I'm still not entirely sure what the hell I just watched as not a lick of it made any type of coherent sense but I'm pretty sure whatever it was, it was pretty awesome.
Also, I must say, Shochu, cheap sake, Maker's Mark, Double Chocolate Stout, and Taco Bell make for a very interesting morning. I'll have to coin a new term for the peculiar taste that continues to linger in my mouth two days later. How is any of that relevant to this review? It isn't. It's just to say that I prepared to brave the cold and trek out to a theater full of Otaku for a live action anime adaptation that I expected to hate by drinking a wide assortment of Asian booze before filling up my magical flask with some premium bourbon. Yes, it's been a while since my last boozie movie review and assumed Gantz would be good drinking fodder.
Gantz 1 creates a lot of questions without giving any definitive answers. It's a tough plot to summarize as it isn't fleshed out yet. Add a heavy bender to the mix and Gantz is nearly incomprehensible. Much like 20th Century Boys, Gantz is an epic production that will be told in multiple films. It is still unclear to this critic whether the story will be spread out over two or three pictures. Still, this is not a finished film with a complete narrative. It plays out like a pilot to a television series comparable to Lost. A seemingly random group of strangers find themselves stranded in a perplexing reality that seems to run parallel with our own. They must fight strange and mysterious opposing forces and each other in order to survive. Along the way, they discover clues that only lead to more questions with plenty of WTF moments that still probably won't make any goddamn sense after the conclusion. I'm hooked, but I already fear that the ending will come as a let down. Plot lines as intricate, confusing, and elaborate as this are nearly impossible to conclude in a satisfying manner. If you explain too much it'll lose its sense of mystery, if big questions are left unanswered, the audience is likely to feel cheated. Can anyone really explain what the hell Lost was actually about in the end? Was anyone really satisfied with the ending?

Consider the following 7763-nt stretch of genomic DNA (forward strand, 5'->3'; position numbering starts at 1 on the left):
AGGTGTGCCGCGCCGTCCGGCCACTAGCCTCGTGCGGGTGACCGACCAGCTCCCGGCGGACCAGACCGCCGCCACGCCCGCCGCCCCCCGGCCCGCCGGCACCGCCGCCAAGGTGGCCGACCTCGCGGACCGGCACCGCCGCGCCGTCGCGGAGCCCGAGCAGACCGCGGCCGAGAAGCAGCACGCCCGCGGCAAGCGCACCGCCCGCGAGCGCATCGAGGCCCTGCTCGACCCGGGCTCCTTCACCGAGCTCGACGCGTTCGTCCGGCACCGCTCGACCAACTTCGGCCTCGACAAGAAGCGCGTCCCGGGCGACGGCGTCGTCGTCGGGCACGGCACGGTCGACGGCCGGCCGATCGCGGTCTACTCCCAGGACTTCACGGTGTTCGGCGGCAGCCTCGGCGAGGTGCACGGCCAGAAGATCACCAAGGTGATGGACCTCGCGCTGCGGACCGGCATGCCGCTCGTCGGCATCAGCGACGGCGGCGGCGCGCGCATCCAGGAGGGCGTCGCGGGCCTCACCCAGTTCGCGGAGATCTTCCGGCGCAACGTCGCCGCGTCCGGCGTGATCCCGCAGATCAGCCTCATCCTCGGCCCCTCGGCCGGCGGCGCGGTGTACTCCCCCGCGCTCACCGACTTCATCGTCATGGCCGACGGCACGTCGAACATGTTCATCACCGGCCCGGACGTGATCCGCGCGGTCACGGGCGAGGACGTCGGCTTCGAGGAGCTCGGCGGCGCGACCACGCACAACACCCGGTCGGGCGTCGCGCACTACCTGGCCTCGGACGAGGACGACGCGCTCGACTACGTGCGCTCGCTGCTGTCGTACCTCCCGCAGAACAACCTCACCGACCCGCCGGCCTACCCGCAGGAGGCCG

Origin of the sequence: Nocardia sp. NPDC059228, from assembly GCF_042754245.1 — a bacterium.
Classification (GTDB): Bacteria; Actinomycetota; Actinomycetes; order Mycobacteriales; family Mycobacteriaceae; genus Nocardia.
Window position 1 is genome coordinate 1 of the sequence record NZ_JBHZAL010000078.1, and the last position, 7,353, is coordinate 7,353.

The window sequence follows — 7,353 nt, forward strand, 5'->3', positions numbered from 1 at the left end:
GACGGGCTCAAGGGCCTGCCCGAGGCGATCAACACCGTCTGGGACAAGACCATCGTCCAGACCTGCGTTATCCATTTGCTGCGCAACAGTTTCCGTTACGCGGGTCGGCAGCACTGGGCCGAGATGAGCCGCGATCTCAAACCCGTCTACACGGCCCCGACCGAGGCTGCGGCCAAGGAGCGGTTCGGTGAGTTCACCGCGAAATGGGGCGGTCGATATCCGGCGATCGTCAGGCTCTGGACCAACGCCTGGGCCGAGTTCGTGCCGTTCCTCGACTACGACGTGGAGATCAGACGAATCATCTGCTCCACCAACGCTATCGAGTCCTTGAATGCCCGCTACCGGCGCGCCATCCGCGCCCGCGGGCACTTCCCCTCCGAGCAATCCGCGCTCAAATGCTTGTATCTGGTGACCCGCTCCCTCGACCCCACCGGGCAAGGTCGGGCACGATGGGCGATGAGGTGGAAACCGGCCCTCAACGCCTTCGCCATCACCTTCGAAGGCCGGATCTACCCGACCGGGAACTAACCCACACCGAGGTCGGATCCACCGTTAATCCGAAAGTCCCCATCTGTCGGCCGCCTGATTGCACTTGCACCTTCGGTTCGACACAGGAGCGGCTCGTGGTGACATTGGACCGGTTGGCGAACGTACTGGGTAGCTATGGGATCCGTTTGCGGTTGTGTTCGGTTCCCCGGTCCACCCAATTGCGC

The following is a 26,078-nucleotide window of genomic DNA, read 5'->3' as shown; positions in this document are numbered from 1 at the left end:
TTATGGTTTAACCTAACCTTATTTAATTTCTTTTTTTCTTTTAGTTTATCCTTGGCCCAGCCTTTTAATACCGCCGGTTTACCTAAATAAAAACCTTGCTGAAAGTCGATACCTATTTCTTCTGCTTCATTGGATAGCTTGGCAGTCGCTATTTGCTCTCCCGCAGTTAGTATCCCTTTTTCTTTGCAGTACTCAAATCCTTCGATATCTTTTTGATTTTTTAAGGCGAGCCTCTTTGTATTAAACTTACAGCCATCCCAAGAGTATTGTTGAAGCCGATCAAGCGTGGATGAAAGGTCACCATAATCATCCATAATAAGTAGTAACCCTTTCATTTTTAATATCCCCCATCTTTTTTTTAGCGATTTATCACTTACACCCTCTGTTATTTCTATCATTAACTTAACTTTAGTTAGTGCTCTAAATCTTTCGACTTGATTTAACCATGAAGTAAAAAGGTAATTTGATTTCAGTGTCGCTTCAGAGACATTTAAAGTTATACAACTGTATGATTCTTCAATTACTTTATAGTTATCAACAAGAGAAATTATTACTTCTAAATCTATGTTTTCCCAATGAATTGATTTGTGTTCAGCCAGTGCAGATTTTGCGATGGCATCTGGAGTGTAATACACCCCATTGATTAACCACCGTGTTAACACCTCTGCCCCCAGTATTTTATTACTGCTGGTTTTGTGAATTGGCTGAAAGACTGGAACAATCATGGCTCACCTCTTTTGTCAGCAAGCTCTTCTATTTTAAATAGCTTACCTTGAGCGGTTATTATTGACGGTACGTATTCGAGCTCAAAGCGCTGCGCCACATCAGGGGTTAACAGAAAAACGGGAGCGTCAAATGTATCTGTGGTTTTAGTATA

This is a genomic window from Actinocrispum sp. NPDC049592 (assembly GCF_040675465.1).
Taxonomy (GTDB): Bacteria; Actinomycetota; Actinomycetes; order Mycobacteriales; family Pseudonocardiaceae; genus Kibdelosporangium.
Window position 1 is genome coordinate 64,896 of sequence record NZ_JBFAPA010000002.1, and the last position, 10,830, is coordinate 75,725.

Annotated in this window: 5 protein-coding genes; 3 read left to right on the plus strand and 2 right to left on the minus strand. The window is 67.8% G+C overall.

For now, Gantz opens strong. Masaru and Kei, two childhood friends, are reunited for the first time in years while waiting for an approaching train. When a drunken salary man takes a nose dive off of the passenger platform and onto the tracks, Masaru jumps down to the drunkard's rescue. Lord knows, I've seen my fair share of incapacitated salary men nearly fall to their deaths in the early morning after a long night at the Nomi Hodai. Lord knows I've almost drunkenly slipped off of the same platform myself. Kei's reaction is the same as everyone else waiting on the platform and ignores the impending tragedy completely. There's a popular Japanese proverb about people not helping each other and turning a blind eye to such scenarios but the whiskey is clouding my memory and there's pretty much a proverb for everything in Japan.